Elon Musk interrupts NASA-SpaceX call during question about his coronavirus views: 'Move on'
- NASA Administrator Jim Bridenstine was asked for his view on SpaceX CEO Elon Musk's recently critical comments on the coronavirus stay-at-home orders.
- Musk unexpectedly spoke up during the call when Bridenstine was pressed for clarity, given the close working relationship between NASA and SpaceX.
- "I think this is a different subject," Musk said. "Wrong press conference, move on."
Elon Musk is having issues with conference calls lately.
Thursday afternoon, the SpaceX CEO unexpectedly spoke up during a NASA conference call after the agency's administrator, Jim Bridenstine, was asked about Musk's recent comments on the coronavirus pandemic.
On Wednesday night, Musk, also CEO of Tesla, called shelter-in-place orders because of the virus "forcibly imprisoning people in their homes against all their constitutional rights," on the automaker's earnings call. He's also made controversial comments on Twitter about the subject.
A day later, The Atlantic's Marina Koren asked NASA's Bridenstine for his view on Musk's statements, given the agency's notably more cautious approach to the coronavirus crisis.
"I would need to see specifically what was said," Bridenstine said. "What I'm in charge of is how NASA responds and I'll let SpaceX answer for how they respond to coronavirus."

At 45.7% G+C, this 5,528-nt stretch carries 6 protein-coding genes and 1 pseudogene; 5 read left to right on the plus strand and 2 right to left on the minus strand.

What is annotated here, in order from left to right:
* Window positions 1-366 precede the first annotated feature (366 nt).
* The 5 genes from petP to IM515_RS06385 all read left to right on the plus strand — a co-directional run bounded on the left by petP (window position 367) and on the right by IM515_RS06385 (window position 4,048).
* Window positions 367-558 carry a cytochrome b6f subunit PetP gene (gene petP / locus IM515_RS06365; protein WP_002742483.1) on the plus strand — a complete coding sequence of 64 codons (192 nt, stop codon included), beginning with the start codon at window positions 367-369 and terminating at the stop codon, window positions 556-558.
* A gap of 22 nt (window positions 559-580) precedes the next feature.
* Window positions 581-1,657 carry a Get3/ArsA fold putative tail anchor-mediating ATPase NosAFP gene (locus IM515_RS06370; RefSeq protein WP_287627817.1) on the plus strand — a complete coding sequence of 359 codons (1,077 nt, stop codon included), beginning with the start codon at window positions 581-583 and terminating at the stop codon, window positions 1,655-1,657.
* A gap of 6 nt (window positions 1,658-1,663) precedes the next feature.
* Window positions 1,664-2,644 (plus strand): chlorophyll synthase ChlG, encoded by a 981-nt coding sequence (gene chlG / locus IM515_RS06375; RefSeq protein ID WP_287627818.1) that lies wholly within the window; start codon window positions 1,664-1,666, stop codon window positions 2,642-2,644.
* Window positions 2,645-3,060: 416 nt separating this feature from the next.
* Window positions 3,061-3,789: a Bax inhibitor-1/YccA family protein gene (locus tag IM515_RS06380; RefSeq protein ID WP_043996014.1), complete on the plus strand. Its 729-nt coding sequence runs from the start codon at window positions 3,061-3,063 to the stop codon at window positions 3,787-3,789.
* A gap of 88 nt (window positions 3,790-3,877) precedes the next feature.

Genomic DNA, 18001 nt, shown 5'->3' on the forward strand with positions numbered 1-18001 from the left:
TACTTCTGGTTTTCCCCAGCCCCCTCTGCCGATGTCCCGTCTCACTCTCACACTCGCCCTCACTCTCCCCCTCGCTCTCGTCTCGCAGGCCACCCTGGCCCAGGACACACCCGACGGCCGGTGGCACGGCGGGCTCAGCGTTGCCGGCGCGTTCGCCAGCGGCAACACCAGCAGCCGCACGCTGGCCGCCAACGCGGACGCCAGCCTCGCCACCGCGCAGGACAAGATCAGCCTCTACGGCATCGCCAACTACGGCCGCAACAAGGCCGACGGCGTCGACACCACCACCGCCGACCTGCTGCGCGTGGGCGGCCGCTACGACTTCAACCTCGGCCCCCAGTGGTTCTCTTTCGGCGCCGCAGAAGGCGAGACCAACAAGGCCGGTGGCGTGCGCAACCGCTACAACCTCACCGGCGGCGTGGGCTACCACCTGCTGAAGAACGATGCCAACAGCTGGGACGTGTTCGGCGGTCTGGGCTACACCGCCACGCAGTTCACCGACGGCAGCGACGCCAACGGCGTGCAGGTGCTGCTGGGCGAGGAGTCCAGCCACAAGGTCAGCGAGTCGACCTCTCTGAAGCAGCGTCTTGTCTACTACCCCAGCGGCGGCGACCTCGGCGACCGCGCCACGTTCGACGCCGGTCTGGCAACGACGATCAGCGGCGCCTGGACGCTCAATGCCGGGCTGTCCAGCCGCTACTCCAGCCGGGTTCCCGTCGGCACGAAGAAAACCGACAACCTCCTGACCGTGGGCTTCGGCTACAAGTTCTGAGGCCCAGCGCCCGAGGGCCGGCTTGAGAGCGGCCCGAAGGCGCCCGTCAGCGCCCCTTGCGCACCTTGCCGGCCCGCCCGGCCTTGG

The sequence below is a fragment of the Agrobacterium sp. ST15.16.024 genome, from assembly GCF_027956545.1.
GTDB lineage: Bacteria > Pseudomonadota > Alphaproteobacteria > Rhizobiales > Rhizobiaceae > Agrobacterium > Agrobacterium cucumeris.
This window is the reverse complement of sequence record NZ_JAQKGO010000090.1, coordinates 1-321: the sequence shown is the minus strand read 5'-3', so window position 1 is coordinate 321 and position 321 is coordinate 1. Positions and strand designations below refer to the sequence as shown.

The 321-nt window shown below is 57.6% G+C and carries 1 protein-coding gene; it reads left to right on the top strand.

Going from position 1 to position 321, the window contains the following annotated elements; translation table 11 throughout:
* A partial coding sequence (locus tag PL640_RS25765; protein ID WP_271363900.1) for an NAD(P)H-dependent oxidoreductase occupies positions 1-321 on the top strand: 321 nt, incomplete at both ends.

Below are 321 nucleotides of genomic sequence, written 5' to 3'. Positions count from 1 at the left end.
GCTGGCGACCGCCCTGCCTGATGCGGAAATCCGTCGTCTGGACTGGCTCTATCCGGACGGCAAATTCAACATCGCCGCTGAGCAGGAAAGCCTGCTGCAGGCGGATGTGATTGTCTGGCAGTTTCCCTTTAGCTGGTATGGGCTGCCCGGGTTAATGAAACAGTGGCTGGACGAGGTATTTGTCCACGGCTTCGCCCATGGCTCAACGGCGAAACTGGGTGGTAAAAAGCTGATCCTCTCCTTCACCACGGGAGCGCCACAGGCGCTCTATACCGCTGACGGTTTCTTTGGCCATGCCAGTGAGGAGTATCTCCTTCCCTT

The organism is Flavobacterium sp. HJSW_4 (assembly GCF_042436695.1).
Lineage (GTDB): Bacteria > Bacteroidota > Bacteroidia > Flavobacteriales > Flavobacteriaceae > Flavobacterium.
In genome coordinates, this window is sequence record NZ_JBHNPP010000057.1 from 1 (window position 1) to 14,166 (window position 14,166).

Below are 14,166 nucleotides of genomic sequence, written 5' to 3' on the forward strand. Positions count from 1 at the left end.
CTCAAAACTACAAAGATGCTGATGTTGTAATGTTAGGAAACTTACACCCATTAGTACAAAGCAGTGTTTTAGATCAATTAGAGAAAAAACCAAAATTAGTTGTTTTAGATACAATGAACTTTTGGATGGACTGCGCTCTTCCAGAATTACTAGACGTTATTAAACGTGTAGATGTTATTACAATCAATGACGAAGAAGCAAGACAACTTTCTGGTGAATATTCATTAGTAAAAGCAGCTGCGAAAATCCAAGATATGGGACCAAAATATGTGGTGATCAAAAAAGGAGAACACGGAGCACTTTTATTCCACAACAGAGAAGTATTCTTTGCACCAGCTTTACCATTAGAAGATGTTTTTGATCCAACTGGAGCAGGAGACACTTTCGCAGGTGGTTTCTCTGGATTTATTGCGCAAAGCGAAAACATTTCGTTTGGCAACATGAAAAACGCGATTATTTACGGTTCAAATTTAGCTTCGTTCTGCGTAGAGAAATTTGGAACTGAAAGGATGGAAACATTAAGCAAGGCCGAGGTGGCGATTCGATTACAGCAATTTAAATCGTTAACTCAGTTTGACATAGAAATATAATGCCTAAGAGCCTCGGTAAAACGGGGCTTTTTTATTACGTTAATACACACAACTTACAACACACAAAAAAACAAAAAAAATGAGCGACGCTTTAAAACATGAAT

Koren asked for clarity on how that might change the agency's close working relationship with SpaceX. Then Musk cut in.
"I think this is a different subject," Musk said. "Wrong press conference, move on."
NASA had not yet introduced Musk on the call, which was discussing nearly $1 billion in contract awards that the agency had just announced to companies including SpaceX. The contracts are for work on lunar landers that NASA wants to use to land astronauts on the Moon by 2024. Near the end of the call NASA introduced Musk. He gave a statement of appreciation toward the agency for its support of SpaceX.
Bridenstine noted during his response that NASA employees have died to Covid-19.
"We at NASA have taken the coronavirus pandemic very seriously," Bridenstine said. "We've had a number of people infected by it and, in fact, we've lost lives because of it at the agency."
Subscribe to CNBC PRO for exclusive insights and analysis, and live business day programming from around the world.
Uber CEO says it may have to shut down temporarily in California
Are second $1,200 stimulus checks coming? Here's what we know
Jim Cramer calls on 10 companies, including Amazon and Alphabet, to issue stock splits
Accuracy of U.S. coronavirus data thrown into question as decline in testing skews drop in new cases
Kamala Harris says Trump failed to take coronavirus 'seriously from the start'